The myths and legends surrounding Arthur, Excalibar, Merlin and the other assorted hangers-on have been told, re-told, and re-imagined many times throughout history. It’s a tale of chivalry, forbidden love, magic, tragedy, pretty much everything you need for a timeless story – no wonder it’s still so popular. Cornwall, an area of the UK steeped in folklore, plays an important part in the myth of King Arthur. And nowhere embodies that more than Tintagel Castle.
The original settlement stretched from the mainland across to the now separate headland and was linked via a thin neck of rock. This made it easier to defend and, along with access to the sea and a source of fresh water, it’s no wonder people started living here as far back as around AD450. Tide and time have eroded this physical link and when I visited around fifteen years ago the only way across was down a long set bunch of stairs, across a small walkway, and up another long set of stairs – not exactly what you’d call accessible. Now, there’s a rather lovely cantilevered bridge, paved with Cornish Delabole slate tiles to make the journey much simpler.
So where does King Arthur come in? After the mid-7th century it seems no-one bothered to do much on the island for over 500 years. The around 1138 Geoffrey of Monmouth wrote “History of the Kings of Britain” which included King Arthur and mentions Tintagel as the place where Arthur was conceived. It’s certainly got a dramatic aspect that would make it an attractive setting for a writer.
The site is also linked to the legend of Tristan and Iseult, where Tintagel appears in poems as the court of Tristan’s uncle, King Mark of Cornwall.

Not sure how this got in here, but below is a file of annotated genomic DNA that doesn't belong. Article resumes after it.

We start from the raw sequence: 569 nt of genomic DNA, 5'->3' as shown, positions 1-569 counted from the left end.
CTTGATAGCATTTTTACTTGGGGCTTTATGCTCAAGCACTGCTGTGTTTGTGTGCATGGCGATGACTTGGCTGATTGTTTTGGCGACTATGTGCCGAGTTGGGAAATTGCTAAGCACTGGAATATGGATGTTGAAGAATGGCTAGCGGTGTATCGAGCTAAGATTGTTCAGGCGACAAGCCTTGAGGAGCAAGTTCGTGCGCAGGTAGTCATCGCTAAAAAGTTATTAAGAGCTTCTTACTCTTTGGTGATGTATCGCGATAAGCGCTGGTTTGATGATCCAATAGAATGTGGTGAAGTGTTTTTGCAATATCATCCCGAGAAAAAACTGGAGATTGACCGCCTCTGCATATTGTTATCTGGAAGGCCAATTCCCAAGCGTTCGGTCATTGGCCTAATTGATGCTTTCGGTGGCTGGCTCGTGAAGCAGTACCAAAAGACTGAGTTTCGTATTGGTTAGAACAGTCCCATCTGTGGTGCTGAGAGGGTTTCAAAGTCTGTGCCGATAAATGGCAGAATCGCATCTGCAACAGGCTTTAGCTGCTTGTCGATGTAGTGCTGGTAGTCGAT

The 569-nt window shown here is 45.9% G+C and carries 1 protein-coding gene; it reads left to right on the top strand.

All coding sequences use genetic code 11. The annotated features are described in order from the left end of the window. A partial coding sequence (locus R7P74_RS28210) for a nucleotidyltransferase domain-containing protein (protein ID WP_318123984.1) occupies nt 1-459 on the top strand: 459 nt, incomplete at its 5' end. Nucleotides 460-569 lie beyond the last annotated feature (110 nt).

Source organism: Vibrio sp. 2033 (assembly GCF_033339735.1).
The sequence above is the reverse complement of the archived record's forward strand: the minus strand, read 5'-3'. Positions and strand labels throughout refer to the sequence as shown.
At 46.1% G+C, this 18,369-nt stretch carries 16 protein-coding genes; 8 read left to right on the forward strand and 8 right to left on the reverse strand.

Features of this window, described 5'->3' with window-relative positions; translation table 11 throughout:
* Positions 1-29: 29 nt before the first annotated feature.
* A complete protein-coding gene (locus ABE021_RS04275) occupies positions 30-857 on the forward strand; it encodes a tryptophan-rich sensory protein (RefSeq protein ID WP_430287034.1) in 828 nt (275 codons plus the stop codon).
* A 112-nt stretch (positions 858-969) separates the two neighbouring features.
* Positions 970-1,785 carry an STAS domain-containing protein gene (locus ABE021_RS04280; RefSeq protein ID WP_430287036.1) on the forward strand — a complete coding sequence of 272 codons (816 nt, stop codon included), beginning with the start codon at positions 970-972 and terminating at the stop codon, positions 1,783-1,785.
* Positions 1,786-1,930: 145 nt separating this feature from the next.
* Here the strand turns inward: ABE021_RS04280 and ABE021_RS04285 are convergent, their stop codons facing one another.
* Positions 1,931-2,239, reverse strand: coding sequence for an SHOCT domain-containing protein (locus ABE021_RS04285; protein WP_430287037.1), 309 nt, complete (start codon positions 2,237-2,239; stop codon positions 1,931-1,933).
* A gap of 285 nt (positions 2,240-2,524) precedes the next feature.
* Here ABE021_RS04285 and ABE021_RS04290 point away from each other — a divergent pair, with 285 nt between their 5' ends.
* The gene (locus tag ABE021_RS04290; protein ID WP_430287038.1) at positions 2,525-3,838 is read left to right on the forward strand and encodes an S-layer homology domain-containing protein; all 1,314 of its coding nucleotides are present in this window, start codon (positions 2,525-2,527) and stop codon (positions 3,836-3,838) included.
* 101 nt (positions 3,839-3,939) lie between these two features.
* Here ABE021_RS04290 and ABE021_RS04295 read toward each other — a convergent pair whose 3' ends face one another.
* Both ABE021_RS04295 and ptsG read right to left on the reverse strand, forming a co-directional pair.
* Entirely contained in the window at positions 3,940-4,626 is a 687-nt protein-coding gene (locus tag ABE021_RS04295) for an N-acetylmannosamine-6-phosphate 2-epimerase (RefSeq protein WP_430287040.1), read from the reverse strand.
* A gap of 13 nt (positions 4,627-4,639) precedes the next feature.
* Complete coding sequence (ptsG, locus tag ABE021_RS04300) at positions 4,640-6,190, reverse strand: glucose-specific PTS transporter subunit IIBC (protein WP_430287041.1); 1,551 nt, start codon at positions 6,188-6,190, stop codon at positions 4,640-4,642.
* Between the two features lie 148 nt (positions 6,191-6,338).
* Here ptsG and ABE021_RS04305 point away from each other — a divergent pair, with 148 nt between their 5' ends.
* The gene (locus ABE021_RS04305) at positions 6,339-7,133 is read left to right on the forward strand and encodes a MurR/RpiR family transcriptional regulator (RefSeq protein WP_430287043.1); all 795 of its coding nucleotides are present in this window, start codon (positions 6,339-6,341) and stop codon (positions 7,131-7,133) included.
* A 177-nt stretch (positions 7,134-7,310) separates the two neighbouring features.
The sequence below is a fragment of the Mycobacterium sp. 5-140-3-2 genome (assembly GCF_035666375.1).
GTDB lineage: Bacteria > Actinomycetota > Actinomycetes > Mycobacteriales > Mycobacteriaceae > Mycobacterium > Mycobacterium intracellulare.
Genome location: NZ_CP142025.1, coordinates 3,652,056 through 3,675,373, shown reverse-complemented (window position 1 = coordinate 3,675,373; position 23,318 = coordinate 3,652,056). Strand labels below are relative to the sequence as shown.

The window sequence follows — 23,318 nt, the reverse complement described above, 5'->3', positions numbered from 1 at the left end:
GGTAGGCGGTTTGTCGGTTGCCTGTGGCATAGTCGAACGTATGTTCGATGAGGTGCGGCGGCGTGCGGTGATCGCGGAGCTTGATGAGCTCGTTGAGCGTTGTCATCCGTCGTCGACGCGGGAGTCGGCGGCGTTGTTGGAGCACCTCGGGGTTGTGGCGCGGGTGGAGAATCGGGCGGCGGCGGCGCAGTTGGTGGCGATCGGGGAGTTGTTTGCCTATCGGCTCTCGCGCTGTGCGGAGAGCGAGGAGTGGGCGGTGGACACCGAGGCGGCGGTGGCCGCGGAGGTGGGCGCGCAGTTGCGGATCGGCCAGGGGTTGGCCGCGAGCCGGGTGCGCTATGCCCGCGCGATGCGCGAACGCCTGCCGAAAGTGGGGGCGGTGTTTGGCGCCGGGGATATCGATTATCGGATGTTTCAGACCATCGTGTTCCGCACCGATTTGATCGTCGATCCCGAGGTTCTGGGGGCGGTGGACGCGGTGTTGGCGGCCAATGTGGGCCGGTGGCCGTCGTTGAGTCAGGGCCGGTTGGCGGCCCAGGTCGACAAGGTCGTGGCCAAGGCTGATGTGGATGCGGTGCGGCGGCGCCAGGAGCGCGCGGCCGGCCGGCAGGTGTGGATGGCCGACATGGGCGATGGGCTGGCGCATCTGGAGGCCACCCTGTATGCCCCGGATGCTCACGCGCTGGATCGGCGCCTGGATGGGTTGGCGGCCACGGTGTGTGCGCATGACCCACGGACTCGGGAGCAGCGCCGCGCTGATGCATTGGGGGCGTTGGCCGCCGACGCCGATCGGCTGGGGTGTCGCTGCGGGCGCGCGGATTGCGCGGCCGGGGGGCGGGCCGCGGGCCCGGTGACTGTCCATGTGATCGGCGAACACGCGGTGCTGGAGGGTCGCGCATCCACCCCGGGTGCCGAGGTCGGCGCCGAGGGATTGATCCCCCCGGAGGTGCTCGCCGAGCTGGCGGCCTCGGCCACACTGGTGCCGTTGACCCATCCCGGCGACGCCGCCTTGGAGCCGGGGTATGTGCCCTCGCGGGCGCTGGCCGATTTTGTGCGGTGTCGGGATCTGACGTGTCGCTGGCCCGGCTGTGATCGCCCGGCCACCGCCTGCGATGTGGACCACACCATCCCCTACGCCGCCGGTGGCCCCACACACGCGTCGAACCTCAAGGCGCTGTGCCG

And interestingly it was actually after the connection to Arthur was created that drew the Earl of Cornwall, Richard, brother of Henry III, to buy the island and castle that was presumably built by and for the earl himself. However it doesn’t seem he used the castle much, using it as more of a literary status symbol.
On a beautiful blue-sky day, the site is glorious and inspiring. But I’d imagine it would be so in any weather, brooding under a dark sky, thrilling in a storm, and peaceful under a blanket of snow.
You’ll find all sorts to spark your interest as you make your way around the island. The grass covered foundations of dozens of buildings are laid around the site.
The story of Tristan and Iseult can be found in stone around the former walled garden (although how anything grew on this open bit of land is anyone’s guess).
There’s also this impressive bronze statue named “Gallos” (meaning power in Cornish) inspired by the legend of King Arthur.
And lastly down underneath the castle lies what’s been called “Merlin’s cave”, a 330 foot long cave said to be where the titular wizard lived, that goes all the way under the island so you can walk right through (when the tide is out of course).
It’s definitely worth a visit, and its free if you’re with English Heritage, albeit a mite pricey if your not. What do you think? Please share in the comments.